Officials swoop on unlicensed internet drugs

£6.5 million worth of drugs have been seized and 79 people arrested in a worldwide crackdown on the sale of fake and unlicensed medicines being sold on the internet.

For more information on the dangers of using unlicensed drugs and how to report them to the MHRA, click here

Over the last nine days, UK drug officials in co-operation with Interpol and agencies from more than 100 different countries have taken part in Operation Pangea, which included raids on 10 UK addresses. 

One of the raids in Kingston, Surrey by the UK drugs regulator Medicines and Healthcare products Regulatory Agency (MHRA) netted dozens of boxes of fake Viagra with names like Weekend Prince and Hard 10 Nights, along with Viagra licensed for sale only in India.

MHRA spokesperson Danny Lee Frost said: "None of these products are approved for the UK market. Not only is it illegal to sell in the UK, but we can't guarantee it is safe to take. It is a form of drug dealing. People could be taking this over a long-term basis and doing themselves untold harm. We just don't know."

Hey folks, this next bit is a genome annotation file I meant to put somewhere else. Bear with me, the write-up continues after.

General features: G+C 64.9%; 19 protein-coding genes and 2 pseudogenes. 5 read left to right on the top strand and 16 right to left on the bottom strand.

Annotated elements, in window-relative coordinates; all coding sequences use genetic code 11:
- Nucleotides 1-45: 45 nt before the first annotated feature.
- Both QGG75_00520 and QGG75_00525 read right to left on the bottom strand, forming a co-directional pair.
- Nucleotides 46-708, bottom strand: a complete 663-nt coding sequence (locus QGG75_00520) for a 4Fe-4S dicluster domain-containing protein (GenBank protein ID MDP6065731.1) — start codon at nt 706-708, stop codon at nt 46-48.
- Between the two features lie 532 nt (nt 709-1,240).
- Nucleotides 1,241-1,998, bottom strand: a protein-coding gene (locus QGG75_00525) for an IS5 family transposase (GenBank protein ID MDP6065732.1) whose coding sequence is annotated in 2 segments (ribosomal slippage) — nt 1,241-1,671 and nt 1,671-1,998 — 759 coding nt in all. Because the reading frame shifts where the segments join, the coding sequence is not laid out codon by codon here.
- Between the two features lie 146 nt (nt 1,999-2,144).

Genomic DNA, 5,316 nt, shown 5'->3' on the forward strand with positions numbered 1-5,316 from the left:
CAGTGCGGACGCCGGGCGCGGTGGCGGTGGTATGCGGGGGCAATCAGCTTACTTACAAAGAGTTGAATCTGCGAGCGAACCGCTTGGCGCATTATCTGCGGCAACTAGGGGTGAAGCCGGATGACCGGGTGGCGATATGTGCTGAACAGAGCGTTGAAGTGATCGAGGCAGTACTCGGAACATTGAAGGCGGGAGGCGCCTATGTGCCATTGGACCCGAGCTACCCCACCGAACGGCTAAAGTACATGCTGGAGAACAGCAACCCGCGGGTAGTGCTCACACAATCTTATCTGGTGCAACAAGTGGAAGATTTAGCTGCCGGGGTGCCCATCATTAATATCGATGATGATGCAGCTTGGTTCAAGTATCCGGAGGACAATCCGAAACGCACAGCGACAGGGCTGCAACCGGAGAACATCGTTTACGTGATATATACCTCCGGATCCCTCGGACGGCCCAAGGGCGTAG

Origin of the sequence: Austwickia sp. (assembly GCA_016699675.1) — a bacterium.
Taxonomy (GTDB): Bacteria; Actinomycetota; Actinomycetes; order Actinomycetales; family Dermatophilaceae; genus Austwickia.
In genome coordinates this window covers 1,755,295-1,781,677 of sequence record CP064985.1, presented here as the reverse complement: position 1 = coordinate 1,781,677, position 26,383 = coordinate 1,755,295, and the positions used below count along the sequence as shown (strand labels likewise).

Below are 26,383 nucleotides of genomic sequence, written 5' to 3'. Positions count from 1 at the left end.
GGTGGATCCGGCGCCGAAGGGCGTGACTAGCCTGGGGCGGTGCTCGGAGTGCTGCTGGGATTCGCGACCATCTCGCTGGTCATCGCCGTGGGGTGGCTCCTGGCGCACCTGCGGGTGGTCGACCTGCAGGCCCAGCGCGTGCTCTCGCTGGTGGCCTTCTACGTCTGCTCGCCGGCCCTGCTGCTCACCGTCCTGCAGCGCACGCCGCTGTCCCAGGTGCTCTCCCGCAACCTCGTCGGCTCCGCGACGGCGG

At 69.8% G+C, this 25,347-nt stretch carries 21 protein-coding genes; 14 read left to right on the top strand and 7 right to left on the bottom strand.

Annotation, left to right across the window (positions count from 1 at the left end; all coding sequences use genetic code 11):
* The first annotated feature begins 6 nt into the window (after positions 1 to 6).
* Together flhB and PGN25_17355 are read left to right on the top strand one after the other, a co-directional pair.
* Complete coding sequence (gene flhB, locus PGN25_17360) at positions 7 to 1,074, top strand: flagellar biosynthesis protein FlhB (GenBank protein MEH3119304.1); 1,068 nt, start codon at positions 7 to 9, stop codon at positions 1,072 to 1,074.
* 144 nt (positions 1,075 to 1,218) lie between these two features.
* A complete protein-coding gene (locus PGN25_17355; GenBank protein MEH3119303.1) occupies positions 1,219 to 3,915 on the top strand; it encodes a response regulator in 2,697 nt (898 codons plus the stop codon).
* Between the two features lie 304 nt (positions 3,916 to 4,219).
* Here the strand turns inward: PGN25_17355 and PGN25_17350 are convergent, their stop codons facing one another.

Research indicates that half of all unsolicited emails are trying to sell medicines and nearly 900 orders are placed every day worldwide. About 60% of the drugs dealt on the internet are male sexual stimulants, but medicines also purport to treat a range of problems such as cancer, thyroid and hair loss. It is estimated £1.5m of orders are placed globally every month.

The operations are often based in a single house processing orders on behalf of criminal gangs overseas.

Nimo Ahmed, Acting Head of Enforcement at the MHRA, said: "We have these medicines which we found being supplied in very unhygienic conditions with dogs being kept in the area or in filthy bedrooms. And we have no idea of the conditions where these medicines were actually made." He added "The vast majority of medicines come from East or South East Asia, but it can be difficult to shut down the  Often by the time you get the parcels in the UK, they have been through two or three different countries often through a free-trade zone. Then the previous paperwork is not required. Tracing it back becomes very difficult."

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